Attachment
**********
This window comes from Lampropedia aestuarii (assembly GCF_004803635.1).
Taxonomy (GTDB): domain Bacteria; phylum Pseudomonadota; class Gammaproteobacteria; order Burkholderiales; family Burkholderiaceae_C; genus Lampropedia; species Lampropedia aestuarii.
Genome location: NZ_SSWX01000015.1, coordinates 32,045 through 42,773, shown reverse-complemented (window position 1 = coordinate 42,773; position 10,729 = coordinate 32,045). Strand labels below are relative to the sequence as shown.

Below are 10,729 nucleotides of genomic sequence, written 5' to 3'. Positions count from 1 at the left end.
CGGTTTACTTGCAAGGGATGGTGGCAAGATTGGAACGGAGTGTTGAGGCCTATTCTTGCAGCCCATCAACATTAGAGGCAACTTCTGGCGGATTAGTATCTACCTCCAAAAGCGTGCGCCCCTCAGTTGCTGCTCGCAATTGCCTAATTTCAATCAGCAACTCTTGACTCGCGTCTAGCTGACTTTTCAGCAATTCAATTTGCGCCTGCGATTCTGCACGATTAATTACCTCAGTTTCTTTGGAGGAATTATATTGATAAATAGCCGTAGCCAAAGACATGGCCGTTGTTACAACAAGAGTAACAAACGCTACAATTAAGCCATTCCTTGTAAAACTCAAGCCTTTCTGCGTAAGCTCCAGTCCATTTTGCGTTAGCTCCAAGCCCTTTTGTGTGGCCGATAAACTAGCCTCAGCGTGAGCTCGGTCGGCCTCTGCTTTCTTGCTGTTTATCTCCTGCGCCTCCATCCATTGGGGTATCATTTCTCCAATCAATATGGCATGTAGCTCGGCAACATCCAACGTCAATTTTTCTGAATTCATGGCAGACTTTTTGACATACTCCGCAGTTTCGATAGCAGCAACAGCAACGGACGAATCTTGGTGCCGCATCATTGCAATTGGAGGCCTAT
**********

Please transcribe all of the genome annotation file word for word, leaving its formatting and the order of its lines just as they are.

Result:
This window comes from Lampropedia aestuarii (assembly GCF_004803635.1).
Taxonomy (GTDB): domain Bacteria; phylum Pseudomonadota; class Gammaproteobacteria; order Burkholderiales; family Burkholderiaceae_C; genus Lampropedia; species Lampropedia aestuarii.
Genome location: NZ_SSWX01000015.1, coordinates 32,045 through 42,773, shown reverse-complemented (window position 1 = coordinate 42,773; position 10,729 = coordinate 32,045). Strand labels below are relative to the sequence as shown.

Below are 10,729 nucleotides of genomic sequence, written 5' to 3'. Positions count from 1 at the left end.
CGGTTTACTTGCAAGGGATGGTGGCAAGATTGGAACGGAGTGTTGAGGCCTATTCTTGCAGCCCATCAACATTAGAGGCAACTTCTGGCGGATTAGTATCTACCTCCAAAAGCGTGCGCCCCTCAGTTGCTGCTCGCAATTGCCTAATTTCAATCAGCAACTCTTGACTCGCGTCTAGCTGACTTTTCAGCAATTCAATTTGCGCCTGCGATTCTGCACGATTAATTACCTCAGTTTCTTTGGAGGAATTATATTGATAAATAGCCGTAGCCAAAGACATGGCCGTTGTTACAACAAGAGTAACAAACGCTACAATTAAGCCATTCCTTGTAAAACTCAAGCCTTTCTGCGTAAGCTCCAGTCCATTTTGCGTTAGCTCCAAGCCCTTTTGTGTGGCCGATAAACTAGCCTCAGCGTGAGCTCGGTCGGCCTCTGCTTTCTTGCTGTTTATCTCCTGCGCCTCCATCCATTGGGGTATCATTTCTCCAATCAATATGGCATGTAGCTCGGCAACATCCAACGTCAATTTTTCTGAATTCATGGCAGACTTTTTGACATACTCCGCAGTTTCGATAGCAGCAACAGCAACGGACGAATCTTGGTGCCGCATCATTGCAATTGGAGGCCTAT